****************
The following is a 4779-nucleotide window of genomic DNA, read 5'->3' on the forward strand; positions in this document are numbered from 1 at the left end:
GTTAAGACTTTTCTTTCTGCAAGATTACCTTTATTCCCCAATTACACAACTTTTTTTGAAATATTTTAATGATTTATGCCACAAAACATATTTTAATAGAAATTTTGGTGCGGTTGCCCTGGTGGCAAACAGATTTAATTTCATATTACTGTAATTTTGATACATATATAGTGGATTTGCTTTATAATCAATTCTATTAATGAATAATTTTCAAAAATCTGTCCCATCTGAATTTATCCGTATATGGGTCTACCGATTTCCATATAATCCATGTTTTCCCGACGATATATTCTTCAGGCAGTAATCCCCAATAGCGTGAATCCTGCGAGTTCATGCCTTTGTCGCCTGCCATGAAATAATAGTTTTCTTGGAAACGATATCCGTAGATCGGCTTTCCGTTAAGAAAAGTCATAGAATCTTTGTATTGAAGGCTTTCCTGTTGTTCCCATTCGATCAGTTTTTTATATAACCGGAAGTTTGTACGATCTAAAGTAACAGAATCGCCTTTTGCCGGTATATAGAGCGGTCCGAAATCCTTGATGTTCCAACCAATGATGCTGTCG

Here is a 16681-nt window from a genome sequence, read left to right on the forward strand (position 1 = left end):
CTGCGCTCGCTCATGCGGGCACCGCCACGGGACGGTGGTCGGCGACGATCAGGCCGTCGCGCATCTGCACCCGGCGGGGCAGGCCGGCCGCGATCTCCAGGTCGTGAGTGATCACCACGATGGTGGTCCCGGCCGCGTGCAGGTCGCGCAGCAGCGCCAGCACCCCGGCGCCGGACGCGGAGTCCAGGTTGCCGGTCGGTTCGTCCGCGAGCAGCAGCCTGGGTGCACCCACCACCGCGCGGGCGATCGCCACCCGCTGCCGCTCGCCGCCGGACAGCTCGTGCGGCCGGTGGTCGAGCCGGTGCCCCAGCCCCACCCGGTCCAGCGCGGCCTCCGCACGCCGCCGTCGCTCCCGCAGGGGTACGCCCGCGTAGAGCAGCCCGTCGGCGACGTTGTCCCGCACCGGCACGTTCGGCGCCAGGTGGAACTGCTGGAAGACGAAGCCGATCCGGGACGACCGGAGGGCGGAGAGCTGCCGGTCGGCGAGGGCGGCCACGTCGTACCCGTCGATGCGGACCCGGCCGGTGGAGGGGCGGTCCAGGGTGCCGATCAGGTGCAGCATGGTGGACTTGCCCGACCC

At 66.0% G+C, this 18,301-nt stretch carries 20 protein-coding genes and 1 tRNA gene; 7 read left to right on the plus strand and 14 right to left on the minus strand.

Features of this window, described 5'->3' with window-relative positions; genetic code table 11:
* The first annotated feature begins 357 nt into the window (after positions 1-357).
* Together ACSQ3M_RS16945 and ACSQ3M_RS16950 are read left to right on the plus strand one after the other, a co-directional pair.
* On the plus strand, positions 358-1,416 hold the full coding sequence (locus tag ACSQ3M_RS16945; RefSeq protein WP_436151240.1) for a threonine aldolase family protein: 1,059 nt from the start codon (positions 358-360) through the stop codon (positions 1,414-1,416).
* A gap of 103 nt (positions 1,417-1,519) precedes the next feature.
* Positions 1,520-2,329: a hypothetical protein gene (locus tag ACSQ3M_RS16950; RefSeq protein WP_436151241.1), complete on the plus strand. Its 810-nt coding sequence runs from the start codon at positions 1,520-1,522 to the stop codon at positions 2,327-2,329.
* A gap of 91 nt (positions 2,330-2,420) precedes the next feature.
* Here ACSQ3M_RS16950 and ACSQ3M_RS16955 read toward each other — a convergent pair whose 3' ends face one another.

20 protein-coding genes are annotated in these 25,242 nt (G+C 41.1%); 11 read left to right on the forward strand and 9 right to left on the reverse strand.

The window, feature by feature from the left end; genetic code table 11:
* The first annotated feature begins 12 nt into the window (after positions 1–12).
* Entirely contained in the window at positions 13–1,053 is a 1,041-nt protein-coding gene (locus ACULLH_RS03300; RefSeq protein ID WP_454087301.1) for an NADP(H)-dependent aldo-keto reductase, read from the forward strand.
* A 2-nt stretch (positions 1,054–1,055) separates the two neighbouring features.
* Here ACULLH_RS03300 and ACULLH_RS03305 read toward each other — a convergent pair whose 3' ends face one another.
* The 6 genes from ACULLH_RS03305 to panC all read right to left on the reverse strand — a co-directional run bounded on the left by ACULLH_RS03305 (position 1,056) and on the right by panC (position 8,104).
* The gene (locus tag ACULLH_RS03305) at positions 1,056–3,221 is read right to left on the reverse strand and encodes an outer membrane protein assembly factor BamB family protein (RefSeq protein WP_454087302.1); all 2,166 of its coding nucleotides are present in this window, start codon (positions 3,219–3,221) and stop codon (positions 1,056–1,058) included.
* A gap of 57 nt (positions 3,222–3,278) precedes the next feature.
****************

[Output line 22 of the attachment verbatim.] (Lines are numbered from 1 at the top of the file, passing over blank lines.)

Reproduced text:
* A gap of 57 nt (positions 3,222–3,278) precedes the next feature.